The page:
NORWAY’S efforts to develop a full-chain CCS demonstration project have been boosted by government plans to invest 80m NOK (US$9.8m) in FEED studies for capture projects.
Combined with funds unspent last year, there is total funding of 280m NOK for the CCS demonstration project, including FEEDS for CO2 transport, storage and capture at up to two facilities. The total investment is a significant drop from the NOK360m that had been originally promised, with the government noting it is under pressure to mitigate climate change in the most cost-effective manner. However, the funding is higher than had been expected after plans were unveiled last year to cut investment to just 20m NOK.
There were three projects up for funding but these have been whittled to one, and possibly a second.
After assessing concept studies concluded in Q3 last year, the government will fund a FEED study for CO2 capture at Norcem’s cement plant in Brevik. Norcem has “demonstrated project execution abilities and relatively low cost per ton of CO2-captured compared to the other two capture project” said the government in a statement. Cement production is estimated to contribute 5% of global industries CO2 emissions.
Plans for a capture project at Yara’s ammonia plant in Porsgrunn have been dropped as it has “a smaller learning potential” than the other two projects and “some uncertainties concerning the plant”.
Assessments are still underway for the third project, a capture plant at Fortum Oslo Varne’s Klemetsrud waste-to-energy facility. The government says it has greater implementation risks, with higher cost estimates than the other two projects and concerns about the public perception of having emissions of amines close to a city. Despite this, Fortum has submitted updated information which is being looked over by an external assessor before a final decision is made.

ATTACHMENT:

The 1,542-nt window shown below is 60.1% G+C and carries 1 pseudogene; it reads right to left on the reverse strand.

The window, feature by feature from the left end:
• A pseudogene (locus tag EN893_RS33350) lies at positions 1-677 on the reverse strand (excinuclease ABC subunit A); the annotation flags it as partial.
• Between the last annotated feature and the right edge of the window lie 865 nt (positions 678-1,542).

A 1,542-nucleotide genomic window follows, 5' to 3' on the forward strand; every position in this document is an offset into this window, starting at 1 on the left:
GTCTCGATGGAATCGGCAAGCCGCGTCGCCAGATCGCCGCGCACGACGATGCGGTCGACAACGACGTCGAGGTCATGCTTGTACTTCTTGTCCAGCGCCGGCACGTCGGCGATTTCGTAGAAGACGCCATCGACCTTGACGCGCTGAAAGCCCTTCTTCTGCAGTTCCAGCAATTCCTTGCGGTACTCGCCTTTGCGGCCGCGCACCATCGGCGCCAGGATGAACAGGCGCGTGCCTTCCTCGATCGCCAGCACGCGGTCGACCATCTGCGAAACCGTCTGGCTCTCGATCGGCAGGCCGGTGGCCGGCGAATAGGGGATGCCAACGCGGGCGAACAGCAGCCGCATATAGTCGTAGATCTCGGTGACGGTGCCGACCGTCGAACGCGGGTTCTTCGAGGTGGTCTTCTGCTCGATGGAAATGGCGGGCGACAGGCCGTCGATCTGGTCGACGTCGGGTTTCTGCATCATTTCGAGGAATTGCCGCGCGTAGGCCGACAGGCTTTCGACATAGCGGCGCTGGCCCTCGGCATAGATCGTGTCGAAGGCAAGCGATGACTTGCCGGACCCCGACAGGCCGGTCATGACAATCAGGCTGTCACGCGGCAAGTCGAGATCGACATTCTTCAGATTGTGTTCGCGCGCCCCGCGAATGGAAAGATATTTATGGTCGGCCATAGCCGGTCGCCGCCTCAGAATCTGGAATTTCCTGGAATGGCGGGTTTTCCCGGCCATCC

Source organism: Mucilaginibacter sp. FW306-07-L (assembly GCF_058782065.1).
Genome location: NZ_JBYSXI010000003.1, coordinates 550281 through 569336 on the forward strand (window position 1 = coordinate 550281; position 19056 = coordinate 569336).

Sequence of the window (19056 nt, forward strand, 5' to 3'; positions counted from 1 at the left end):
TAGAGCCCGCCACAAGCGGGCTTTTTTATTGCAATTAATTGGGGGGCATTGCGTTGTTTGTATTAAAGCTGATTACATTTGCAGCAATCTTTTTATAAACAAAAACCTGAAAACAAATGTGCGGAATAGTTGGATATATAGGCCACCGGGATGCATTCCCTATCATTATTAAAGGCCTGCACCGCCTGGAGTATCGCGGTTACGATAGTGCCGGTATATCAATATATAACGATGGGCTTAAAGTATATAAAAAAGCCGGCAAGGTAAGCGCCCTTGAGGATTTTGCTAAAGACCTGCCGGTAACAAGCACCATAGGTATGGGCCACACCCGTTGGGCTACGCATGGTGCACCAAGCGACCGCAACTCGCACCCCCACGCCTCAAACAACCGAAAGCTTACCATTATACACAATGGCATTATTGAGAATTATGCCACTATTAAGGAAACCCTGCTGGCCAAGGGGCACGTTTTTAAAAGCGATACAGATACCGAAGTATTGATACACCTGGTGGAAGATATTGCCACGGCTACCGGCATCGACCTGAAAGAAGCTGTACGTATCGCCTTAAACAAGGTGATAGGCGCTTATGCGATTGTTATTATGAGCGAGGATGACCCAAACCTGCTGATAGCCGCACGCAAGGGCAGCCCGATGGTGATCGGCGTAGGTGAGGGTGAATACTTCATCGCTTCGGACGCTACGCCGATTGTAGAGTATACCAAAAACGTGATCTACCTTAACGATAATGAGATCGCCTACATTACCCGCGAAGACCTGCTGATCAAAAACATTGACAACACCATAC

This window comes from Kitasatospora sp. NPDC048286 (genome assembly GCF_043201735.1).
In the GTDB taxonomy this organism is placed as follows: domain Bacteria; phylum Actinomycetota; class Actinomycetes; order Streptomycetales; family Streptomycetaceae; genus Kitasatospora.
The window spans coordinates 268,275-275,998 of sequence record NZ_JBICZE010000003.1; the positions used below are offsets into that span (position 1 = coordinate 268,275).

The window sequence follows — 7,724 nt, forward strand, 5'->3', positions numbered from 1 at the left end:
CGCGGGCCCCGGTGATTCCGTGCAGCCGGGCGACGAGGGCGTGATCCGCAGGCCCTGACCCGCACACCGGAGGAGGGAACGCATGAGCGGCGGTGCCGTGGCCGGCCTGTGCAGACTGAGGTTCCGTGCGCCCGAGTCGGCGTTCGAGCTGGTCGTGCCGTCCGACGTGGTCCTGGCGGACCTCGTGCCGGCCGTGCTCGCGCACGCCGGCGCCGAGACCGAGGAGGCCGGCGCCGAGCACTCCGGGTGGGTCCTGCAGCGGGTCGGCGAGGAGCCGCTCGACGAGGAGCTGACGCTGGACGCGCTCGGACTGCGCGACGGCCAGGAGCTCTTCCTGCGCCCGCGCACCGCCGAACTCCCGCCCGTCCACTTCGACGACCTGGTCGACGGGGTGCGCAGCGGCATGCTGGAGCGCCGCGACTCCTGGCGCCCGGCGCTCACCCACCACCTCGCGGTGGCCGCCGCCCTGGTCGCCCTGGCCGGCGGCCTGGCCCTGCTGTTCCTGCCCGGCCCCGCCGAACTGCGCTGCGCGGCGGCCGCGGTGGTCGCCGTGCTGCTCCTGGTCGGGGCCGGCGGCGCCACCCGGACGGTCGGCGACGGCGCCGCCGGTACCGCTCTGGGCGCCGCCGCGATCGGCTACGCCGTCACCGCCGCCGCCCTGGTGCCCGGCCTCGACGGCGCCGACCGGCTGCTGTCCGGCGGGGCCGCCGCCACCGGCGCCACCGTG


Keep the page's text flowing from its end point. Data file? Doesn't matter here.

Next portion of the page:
Oil giants Shell, Statoil and Total are working together on the transport and storage elements of the full chain demonstration which the government has also progressed to the FEED stage.
The government says it expects to make an investment decision on its demonstration project by 2020/2021 but noted the companies are required to contribute a share of the costs.
“We have reached a milestone in the Norwegian CCS demonstration project. I am very pleased to announce our continued commitment to CCS, although many issues remain to be resolved through FEED. To bring forward reasonable cost estimates and contribute to global knowledge dissemination and technology development,” said Norway’s minister of petroleum and energy, Terje Søviknes.
Reacting to the funding news, Trude Sundset, CEO of Gassnova, the Norwegian state enterprise for CCS, said: "Based on the results from the FEED studies…both the Norwegian government and the companies involved in the project will decide whether to invest in realising the project. If the investment decision is positive, we will move into the construction phase and then operations.”
She added that developing this technology goes beyond CO2 mitigation and can help develop a low-emission society, such as large-scale production of hydrogen from natural gas.
"We in Gassnova experience an increased interest in what Norway is doing in this area. The research we conduct, and the large testing facility at Technology Center Mongstad (TCM) has resulted in attracting partners at the European and global level. Through the Norwegian project we can establish an infrastructure for storing CO2 that will benefit the EU and the UK; therefore, it is important to get more partners involved in this important work," she said.
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